Among other amazing and incomprehensible details, in Amazing Grace, he takes a moment to show the fatigue that is omnipresent among people living in poverty who are beat down, and then beat down again, through every endeavor: from simply walking up the stairs to their 10th floor apartments when the elevator is broken and being beaten or robbed, to spending hours and days in  government offices reapplying for benefits and aid regularly cancelled and rearranged within inefficient and discriminatory bureaucratic systems. The benefits and aid were originally intended to help people get on their feet so they could catch up and move on. Now, there is never a way to catch up, nothing to move on to: there is no accessible, real education for the kids, there are few jobs for the adults, there are no resources available to help anyone develop skills or encounter opportunities so they can break out of the circle of poverty. The details, in the words of the people Kozol gets to know over many years, are more striking, personal, and distressing than any cursory summary can really acknowledge. The passage that addresses this kind of fatigue, this pushing the boulder uphill and going backwards, says a lot to show a story about the poor that is not the evening Fox News version of “the takers.” Here are some selections from that:


“…when I think about m y conversation with the woman who cooks for the children and the homeless people in the kitchen of St. Ann’s and her reaction to the way she was turned down when she had asked for medical treatment at Mount Sinai, it is the aching weariness within her voice that stays the longest in my mind. Some of this weariness, I imagine, must reflect the cumulative effect of many years of difficult encounters like the one she has described; and some may be the consequence of many other pressures and humiliations in her life. But weariness among the adults in Mott Haven does not always call for complicated explanations. A lot of it is simply the sheer physical result of going for long periods of time with very little sleep because of the anxiety that seems so common, nearly chronic, among many people here.


“There is a great deal of discussion in the papers and on television panels about “apathy” and “listlessness” and lack of good “decision-making kills” among the mothers of poor children… I rarely hear the people on these TV panels talk about such ordinary things as never getting a night of good deep sleep because you’re scared of bullets coming through the window from the street. In this respect and many others, the discussion of poor women and their children is divorced from any realistic context that includes the actual conditions of their lives.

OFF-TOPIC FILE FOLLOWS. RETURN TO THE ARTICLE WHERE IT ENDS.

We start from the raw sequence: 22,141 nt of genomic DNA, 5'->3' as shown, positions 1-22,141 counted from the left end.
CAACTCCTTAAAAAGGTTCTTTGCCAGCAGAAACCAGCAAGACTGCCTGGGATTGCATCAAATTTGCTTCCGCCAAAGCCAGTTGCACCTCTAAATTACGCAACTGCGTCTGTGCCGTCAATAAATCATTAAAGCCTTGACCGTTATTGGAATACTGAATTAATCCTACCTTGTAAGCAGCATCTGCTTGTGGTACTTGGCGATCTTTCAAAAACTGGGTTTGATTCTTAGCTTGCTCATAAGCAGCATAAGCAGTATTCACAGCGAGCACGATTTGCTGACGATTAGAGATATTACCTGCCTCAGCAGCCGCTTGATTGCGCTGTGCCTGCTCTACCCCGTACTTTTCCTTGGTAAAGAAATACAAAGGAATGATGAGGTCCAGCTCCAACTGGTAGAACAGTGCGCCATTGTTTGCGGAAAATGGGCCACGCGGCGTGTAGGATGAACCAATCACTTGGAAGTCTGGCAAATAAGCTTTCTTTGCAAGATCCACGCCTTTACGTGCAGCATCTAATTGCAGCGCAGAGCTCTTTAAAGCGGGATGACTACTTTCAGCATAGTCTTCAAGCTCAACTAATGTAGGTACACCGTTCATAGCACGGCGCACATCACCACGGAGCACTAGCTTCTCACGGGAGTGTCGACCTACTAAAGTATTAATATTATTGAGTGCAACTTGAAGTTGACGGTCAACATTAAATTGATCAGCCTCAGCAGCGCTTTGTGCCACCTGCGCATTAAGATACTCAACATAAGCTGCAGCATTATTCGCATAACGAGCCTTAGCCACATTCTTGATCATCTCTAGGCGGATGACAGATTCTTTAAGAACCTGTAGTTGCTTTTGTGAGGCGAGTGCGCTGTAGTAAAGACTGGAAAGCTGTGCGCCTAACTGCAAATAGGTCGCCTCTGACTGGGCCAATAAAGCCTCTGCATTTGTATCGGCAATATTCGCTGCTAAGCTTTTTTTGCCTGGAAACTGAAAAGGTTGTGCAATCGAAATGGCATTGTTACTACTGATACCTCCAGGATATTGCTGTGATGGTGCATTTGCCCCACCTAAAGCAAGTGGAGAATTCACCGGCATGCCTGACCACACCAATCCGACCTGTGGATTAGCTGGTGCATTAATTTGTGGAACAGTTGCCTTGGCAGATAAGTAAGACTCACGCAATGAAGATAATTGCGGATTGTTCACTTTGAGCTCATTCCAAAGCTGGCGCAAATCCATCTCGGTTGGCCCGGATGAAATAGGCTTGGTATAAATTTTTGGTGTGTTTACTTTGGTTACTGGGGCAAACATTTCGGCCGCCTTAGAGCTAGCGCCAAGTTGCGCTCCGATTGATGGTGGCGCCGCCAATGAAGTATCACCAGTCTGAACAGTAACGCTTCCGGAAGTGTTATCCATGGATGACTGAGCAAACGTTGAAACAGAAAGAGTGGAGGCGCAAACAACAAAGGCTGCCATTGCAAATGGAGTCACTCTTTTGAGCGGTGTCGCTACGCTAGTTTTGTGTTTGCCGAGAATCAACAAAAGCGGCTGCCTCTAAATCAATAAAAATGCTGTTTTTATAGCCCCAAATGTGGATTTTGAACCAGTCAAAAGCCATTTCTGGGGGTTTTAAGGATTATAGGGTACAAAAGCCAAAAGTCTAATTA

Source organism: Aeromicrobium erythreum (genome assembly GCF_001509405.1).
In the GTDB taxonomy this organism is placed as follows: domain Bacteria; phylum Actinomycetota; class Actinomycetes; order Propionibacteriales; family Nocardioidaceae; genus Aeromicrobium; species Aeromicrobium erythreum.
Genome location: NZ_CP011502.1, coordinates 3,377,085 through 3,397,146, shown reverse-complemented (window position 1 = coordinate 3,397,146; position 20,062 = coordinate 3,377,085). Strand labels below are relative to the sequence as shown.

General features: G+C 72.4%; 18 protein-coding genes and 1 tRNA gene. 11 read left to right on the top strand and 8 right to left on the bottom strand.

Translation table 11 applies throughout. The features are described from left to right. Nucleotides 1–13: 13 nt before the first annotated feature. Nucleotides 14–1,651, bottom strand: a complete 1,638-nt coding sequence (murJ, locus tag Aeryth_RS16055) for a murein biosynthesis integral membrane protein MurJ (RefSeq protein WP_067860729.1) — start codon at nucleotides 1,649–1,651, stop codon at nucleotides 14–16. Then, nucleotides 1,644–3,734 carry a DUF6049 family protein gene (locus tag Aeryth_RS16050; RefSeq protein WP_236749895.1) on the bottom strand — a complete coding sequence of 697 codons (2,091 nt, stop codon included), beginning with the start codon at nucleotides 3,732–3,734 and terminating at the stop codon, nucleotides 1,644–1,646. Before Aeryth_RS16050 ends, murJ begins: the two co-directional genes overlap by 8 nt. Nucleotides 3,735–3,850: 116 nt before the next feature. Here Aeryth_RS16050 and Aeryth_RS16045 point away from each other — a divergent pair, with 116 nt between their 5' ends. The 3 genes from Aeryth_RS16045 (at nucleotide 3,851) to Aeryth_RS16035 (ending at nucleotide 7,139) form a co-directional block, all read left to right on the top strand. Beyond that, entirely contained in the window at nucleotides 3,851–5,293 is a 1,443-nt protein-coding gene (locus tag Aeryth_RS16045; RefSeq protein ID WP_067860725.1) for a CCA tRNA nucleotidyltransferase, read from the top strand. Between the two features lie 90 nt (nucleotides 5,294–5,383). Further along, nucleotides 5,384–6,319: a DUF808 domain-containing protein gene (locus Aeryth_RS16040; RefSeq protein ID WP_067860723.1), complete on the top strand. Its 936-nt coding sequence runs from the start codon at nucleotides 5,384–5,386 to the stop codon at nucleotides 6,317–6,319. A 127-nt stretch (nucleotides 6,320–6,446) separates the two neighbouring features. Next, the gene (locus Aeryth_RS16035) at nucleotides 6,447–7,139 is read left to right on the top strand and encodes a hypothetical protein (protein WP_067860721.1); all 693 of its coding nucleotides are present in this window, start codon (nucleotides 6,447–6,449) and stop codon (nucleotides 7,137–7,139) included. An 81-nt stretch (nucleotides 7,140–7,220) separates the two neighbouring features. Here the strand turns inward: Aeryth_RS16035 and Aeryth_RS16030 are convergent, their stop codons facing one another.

“The statement … that embattled neighborhoods like the South Bronx have undergone a “breakdown of the family” upsets many women that I know, not because they think it is not true, but because those who repeat this phrase, often in an unkind and censorious way, do so with no reference to the absolute collapse of almost every other form of life-affirming institution in the same communities. “Nothin’ works here in my neighborhood,” Elizabeth says. “Keepin’ a man is not the biggest problem. Keepin’ from being’ killed is bigger. Keepin’ your kids alive is bigger. If nothin’ else works, why should a marriage work?


“”Of course the family structure breaks down in a place like the South Bronx!” says a white minister who works in one of New York City’s poorest neighborhoods. “Everything breaks down in a place like this. The pipes break down. The phone breaks down. The electricity and heat break down. The immune agents of the heart break down. Why wouldn’t the family break down also?

““If we saw the people in these neighborhoods as part of the same human family to which we belong, we’d never put them in such places to begin with. But we do not think of them that way. That is one area of ‘family breakdown’ that the experts and newspapers seldom speak of. They speak about the failures of the mothers we have exiled to do well within their place of exile.””